Monday, 7 February 2011

Disability and Range of Motion - Flipping the relationship

Relationships can often be interpreted the wrong way round. Here's a good example from lumbar spine disability.

Lumbar spine range of motion as a measure of physical and functional impairment: an investigation of validity.

The authors examined two different methods for determining lumbar spine ROM, suggested by the AMA to represent level of disability in those with CLBP. Poor ROM is interpreted as high disability.

So what they did was examine the relationships between ROM and disability as determined by a variety of measures including two questionnaire's and also a physical examination by the therapist.

Here's their conclusion
CONCLUSIONS: There was no evidence for a relationship between low back range of motion and impairment, and thus it would appear illogical to evaluate impairment in chronic low back pain patients using a spinal range of motion model when aiming to measure or compensate disability.
See the problem here?

They are correct, their data showed no relationship. The problem is that they draw the assumption that the criterion measure's are the ones they compared the ROM tests to.

The supposed 'criterion' measures they have used include two subjectively answered questionnaire's and a subjectively performed physical examination.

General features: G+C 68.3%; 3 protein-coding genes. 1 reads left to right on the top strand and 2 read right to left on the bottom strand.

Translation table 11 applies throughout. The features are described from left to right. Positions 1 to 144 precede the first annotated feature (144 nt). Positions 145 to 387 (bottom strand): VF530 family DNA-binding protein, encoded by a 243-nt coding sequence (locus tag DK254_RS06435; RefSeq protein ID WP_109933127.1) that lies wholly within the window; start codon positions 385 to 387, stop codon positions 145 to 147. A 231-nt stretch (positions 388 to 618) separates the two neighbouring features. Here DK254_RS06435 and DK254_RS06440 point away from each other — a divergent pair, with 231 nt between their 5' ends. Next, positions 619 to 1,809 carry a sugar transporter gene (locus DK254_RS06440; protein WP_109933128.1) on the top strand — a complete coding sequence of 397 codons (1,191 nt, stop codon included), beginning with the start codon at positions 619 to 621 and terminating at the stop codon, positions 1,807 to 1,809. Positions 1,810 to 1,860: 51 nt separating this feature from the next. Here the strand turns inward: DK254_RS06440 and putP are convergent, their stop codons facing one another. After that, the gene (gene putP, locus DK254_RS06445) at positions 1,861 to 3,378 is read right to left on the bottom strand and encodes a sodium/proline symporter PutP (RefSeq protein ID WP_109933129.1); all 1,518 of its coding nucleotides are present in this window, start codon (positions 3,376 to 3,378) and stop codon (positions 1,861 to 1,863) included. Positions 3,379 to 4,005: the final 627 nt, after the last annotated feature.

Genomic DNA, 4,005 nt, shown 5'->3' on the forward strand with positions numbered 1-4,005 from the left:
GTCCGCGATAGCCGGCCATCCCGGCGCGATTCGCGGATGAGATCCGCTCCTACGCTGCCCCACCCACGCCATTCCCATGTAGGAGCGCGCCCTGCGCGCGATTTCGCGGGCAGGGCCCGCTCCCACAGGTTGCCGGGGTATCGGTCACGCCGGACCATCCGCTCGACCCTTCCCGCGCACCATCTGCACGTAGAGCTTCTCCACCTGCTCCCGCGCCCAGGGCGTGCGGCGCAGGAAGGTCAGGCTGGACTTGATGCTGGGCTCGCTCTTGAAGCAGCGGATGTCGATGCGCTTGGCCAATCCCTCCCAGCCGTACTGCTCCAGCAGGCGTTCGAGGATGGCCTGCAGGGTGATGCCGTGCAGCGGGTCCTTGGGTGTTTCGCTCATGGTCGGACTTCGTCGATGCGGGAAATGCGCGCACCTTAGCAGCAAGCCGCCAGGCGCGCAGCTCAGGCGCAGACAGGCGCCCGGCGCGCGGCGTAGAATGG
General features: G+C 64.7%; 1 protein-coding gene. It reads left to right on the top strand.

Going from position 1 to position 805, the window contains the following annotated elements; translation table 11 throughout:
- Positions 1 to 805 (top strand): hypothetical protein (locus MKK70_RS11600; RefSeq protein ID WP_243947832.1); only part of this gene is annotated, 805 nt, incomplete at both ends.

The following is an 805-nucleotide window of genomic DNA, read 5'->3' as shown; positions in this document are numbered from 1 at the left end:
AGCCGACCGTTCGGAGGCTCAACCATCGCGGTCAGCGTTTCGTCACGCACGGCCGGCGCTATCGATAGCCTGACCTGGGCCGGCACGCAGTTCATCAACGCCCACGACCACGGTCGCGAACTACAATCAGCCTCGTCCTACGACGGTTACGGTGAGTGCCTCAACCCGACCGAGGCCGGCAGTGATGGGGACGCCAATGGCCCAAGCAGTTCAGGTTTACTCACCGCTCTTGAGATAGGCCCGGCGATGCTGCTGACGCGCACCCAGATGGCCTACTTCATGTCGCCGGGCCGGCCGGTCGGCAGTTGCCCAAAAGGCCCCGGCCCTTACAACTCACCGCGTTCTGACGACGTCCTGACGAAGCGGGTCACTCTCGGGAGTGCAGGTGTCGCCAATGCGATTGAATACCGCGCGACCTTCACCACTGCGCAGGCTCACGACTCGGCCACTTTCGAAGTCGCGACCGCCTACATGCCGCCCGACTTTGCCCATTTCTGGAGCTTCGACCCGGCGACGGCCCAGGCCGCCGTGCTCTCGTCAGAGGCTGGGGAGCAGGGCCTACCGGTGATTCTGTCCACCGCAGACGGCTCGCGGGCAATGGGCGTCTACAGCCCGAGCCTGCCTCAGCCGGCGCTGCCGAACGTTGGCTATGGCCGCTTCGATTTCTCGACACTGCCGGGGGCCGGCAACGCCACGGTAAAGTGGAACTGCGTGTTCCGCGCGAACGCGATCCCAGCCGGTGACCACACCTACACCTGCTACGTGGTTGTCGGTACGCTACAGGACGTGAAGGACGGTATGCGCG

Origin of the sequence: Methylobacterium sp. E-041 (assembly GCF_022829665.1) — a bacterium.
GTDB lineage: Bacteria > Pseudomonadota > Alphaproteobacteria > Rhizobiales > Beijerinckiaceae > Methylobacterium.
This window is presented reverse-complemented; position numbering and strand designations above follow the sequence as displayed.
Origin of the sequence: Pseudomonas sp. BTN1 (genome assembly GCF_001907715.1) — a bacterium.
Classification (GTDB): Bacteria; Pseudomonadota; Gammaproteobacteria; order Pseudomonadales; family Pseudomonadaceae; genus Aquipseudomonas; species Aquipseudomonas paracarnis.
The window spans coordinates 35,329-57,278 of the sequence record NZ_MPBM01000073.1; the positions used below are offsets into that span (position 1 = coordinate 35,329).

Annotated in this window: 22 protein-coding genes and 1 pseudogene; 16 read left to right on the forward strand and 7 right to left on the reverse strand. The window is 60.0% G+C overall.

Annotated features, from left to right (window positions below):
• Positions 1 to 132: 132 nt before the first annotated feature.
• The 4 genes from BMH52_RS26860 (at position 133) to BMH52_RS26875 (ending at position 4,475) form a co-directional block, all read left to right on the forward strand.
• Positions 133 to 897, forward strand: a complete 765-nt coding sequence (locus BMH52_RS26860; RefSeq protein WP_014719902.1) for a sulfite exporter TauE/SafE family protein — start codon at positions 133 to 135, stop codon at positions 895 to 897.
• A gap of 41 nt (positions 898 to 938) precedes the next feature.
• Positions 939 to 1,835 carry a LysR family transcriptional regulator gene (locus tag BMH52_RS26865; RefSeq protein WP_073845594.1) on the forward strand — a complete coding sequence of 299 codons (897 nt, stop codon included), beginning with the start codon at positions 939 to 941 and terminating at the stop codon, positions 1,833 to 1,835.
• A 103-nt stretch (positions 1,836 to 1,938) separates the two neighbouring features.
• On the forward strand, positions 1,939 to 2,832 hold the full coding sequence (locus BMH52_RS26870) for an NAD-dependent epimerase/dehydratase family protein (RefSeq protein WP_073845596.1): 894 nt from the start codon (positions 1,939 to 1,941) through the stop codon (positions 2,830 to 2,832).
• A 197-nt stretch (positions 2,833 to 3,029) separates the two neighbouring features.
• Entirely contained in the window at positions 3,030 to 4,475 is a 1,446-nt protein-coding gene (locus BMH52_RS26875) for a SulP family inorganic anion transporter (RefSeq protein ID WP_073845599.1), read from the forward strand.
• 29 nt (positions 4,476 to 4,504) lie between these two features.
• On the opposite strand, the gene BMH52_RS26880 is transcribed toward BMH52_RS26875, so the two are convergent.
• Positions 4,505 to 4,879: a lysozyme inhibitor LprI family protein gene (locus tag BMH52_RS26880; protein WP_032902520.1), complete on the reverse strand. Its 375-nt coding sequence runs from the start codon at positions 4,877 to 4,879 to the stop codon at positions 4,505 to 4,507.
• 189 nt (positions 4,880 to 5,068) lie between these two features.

Lets flip it round this time.

We could consider that the opposite to their conclusion could also be drawn from the same data. It just depends on how you look at it.

If instead physical ROM is determined as the criterion measure then instead the conclusion might be that disability scores as indicated by the tests used does not accurately represent actual physical disability.

And thus we have another great example of bad science from the world of the lower back.

I would contend that a valid criterion measurement of disability must be physical and objective, not subjectively measured such as in questionnaire format. As such the second conclusion in my opinion is the more important especially in the context of clinical practice.


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